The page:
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Introduction to law in Wales
Introduction to law in Wales

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1.1 Early Welsh law

The laws covered the responsibilities of the king and officers of court and dealt with matters such as king and court, society, kindred and status, animals, crimes and tort, property, contract, and the laws of women. They divided the people of Wales into three categories: the king, free landowners and the peasantry. They also refer to the 'alltud', people from outside Wales who had settled in Wales.

In many aspects the laws were ahead of their time, for example, in women’s rights. In a claim of rape, precedence was given to the woman’s claim; marriage was an agreement and divorce permitted by common consent; if a wife found her husband committing adultery she was entitled to a payment as compensation; if a divorce occurred after seven years of marriage the wife was entitled to half the husband’s property and any sons would be divided equitably between the parents.

Other laws considered illegitimate children and legitimate children as equal, which meant that, on the death of a landowner, the land would be shared equally between all the sons. This meant a conflict with the Church – in canon law illegitimate children could not inherit.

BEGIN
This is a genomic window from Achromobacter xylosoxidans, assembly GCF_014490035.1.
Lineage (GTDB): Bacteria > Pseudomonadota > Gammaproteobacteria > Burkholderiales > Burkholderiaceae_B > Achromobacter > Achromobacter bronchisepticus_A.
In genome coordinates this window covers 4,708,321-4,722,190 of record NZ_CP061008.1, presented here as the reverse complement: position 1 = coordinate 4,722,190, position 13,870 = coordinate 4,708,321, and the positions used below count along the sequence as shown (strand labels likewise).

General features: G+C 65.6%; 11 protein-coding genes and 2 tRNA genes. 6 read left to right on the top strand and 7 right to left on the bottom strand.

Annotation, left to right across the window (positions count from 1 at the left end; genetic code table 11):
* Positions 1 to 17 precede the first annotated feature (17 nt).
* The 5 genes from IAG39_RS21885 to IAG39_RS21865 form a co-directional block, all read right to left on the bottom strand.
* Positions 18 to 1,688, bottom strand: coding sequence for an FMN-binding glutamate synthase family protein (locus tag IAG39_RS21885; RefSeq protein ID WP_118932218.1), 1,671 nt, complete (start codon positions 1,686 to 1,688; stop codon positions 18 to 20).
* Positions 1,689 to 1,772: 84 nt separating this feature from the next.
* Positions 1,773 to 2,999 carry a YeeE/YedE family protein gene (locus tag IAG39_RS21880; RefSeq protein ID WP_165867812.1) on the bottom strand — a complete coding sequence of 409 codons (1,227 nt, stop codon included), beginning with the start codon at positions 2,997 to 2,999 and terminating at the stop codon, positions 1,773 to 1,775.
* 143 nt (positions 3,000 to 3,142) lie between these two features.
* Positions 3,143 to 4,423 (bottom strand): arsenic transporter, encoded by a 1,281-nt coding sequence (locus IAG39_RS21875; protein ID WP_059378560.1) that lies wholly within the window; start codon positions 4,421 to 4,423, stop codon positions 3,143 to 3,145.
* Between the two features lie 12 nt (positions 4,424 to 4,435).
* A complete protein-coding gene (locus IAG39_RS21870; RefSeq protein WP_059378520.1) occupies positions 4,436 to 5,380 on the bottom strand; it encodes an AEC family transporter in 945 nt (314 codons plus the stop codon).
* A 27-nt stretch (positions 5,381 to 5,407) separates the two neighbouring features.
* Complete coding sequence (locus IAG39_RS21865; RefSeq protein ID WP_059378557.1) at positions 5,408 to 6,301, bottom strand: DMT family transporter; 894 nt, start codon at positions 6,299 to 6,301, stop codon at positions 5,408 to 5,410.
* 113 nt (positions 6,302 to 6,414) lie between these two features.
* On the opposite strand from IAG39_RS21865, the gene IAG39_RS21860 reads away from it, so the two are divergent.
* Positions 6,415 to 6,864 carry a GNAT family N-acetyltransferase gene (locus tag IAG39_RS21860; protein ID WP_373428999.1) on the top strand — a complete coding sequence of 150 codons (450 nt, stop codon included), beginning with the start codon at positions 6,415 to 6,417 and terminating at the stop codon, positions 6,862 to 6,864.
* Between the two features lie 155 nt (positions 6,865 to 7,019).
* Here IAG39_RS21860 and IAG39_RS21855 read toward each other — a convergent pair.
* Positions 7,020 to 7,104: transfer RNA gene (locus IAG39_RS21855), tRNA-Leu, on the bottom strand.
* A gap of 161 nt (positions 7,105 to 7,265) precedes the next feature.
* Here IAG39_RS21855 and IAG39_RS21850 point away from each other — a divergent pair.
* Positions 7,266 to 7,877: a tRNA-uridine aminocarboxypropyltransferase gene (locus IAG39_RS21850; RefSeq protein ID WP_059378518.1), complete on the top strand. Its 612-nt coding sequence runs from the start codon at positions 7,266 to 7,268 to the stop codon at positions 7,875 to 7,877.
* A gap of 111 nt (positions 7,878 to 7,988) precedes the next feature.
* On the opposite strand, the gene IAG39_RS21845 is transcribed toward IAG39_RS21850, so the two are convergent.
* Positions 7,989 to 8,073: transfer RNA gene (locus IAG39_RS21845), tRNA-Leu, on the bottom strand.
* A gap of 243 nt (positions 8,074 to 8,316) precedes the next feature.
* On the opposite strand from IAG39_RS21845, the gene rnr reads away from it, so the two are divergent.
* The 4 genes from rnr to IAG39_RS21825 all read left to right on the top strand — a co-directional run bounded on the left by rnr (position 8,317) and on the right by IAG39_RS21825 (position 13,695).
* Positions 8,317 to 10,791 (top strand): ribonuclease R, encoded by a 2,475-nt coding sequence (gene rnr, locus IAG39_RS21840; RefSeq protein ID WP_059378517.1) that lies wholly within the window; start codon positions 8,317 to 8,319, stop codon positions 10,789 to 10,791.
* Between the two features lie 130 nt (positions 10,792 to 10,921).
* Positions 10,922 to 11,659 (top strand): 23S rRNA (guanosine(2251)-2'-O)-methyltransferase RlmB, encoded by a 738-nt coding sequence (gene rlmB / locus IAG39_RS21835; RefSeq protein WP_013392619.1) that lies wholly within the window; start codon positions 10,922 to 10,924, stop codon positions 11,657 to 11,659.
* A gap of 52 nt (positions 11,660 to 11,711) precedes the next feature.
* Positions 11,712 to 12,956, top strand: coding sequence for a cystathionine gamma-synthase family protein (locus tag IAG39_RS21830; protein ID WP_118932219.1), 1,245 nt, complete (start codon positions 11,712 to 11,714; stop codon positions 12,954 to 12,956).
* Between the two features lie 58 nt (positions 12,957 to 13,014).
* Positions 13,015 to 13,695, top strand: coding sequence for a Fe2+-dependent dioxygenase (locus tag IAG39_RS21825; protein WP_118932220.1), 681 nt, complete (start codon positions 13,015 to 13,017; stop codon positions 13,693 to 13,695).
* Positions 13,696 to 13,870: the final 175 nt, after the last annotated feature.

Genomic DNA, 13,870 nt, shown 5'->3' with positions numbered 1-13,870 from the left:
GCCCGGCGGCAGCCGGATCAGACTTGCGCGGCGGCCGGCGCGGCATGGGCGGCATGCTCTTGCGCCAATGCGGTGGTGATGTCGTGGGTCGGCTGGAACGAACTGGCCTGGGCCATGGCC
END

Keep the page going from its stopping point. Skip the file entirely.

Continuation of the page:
In criminal matters there was no capital punishment for murder; the murderer’s family had to pay a murder price to the family of the deceased (this payment could last as far as the seventh generation). However, a thief could be hanged, but clemency would be given to somebody who had stolen food if they could prove they had been begging for three days to feed a starving family. The laws placed a value on all kinds of property – a newborn kitten was worth a penny, but its value rose to fourpence once it caught a mouse.

The importance and influence of Hywel Dda are still recognised; the original home of the Welsh Assembly was Tŷ Hywel and the original Assembly chamber was known as Siambr Hywel. A heritage centre [Tip: hold Ctrl and click a link to open it in a new tab. (Hide tip)] with a garden and interpretative centre, the first of its type in Europe, has also been established at Whitland.